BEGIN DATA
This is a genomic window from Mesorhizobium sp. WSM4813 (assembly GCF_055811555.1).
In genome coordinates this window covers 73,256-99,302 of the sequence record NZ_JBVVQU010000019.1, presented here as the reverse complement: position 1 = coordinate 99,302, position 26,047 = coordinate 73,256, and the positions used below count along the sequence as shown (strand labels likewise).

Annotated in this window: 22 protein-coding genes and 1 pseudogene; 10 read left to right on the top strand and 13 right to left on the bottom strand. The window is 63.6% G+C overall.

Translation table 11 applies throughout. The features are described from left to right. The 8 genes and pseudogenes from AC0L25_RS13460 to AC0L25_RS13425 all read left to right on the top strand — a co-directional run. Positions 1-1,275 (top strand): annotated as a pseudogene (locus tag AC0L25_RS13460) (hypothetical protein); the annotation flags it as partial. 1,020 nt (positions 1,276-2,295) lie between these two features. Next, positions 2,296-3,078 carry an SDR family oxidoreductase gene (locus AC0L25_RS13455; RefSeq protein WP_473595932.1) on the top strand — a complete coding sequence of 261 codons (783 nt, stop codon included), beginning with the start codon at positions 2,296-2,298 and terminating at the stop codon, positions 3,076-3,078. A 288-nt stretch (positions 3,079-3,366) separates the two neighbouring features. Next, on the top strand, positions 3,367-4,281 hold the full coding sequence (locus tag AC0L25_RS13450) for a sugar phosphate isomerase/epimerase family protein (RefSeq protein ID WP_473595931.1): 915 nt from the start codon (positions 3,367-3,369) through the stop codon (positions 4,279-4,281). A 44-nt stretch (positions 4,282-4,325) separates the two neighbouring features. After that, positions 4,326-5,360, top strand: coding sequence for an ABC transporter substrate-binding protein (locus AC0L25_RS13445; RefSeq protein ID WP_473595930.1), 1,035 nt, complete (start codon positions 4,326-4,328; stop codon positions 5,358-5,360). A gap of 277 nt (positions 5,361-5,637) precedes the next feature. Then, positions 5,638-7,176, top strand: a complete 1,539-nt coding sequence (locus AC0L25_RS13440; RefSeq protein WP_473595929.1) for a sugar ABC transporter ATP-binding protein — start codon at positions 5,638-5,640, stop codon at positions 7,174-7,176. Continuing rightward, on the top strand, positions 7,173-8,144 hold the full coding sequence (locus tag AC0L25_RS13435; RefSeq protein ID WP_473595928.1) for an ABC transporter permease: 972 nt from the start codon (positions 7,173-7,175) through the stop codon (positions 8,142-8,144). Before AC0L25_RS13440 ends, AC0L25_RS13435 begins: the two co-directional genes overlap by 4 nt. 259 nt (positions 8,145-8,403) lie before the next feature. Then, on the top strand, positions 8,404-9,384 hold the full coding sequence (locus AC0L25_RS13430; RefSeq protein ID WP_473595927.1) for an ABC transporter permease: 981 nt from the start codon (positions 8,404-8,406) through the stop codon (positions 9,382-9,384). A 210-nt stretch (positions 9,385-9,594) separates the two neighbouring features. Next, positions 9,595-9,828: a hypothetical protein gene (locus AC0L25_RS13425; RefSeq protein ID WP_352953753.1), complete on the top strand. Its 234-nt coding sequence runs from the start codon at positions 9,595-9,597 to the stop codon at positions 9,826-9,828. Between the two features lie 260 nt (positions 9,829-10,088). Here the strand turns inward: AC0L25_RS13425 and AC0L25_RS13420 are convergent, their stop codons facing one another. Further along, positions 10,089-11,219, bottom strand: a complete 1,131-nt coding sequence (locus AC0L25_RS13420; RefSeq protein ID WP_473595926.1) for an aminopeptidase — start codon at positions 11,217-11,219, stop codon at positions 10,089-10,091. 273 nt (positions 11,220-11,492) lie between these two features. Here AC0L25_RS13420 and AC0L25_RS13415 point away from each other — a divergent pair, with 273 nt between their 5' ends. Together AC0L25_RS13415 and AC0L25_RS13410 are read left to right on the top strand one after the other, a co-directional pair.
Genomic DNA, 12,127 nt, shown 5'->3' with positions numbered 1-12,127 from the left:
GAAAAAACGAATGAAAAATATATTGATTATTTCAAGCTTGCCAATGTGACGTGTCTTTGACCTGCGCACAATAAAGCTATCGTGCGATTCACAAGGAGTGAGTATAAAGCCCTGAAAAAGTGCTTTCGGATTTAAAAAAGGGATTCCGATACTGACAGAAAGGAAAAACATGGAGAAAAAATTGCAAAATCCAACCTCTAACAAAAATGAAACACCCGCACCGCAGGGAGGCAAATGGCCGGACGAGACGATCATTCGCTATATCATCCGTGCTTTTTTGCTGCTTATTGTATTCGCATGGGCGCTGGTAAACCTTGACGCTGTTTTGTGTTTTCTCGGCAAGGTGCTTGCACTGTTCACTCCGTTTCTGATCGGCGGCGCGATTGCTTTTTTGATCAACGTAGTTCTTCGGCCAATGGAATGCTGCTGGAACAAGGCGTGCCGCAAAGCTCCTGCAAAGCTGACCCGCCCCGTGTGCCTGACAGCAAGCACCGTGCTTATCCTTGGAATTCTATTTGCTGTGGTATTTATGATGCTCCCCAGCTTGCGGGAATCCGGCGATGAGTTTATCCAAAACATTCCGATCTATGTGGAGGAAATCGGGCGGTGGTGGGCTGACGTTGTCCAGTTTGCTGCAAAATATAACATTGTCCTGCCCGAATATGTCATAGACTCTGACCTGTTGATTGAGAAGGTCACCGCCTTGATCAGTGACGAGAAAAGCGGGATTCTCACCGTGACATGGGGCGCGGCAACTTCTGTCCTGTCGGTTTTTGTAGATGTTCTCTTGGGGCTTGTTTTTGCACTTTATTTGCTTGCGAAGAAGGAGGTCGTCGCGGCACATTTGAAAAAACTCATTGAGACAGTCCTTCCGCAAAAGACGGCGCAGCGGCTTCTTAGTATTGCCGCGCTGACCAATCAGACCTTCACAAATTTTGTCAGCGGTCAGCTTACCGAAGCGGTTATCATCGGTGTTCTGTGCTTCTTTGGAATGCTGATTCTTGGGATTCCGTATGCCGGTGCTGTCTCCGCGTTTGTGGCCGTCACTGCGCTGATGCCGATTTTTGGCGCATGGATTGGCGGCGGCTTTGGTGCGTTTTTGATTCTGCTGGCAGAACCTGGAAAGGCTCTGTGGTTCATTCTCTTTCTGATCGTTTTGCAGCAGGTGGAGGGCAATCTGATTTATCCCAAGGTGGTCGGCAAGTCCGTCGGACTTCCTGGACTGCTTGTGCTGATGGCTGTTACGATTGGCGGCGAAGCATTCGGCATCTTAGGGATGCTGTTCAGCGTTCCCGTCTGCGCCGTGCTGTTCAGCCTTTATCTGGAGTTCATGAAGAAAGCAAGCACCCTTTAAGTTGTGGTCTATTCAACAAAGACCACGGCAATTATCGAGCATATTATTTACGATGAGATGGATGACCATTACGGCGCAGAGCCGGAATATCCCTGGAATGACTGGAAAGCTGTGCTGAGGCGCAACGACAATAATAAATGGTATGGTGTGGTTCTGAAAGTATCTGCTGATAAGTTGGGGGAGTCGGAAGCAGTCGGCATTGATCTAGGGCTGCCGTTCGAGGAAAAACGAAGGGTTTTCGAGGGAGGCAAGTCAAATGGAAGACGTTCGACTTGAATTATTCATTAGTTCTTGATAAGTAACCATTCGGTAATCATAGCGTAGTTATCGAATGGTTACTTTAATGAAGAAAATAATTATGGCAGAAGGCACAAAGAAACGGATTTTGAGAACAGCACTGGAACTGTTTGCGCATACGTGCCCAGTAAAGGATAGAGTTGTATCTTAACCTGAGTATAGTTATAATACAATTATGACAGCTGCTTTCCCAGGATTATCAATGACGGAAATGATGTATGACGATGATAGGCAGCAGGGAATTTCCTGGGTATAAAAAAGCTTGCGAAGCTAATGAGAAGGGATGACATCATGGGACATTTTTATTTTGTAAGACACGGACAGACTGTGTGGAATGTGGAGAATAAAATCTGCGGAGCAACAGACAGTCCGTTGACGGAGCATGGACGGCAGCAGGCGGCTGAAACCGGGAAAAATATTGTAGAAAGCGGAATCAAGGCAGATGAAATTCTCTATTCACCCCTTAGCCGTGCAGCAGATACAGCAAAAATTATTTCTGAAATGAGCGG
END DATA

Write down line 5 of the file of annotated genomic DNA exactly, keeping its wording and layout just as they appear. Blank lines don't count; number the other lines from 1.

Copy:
Genomic DNA, 12,127 nt, shown 5'->3' with positions numbered 1-12,127 from the left: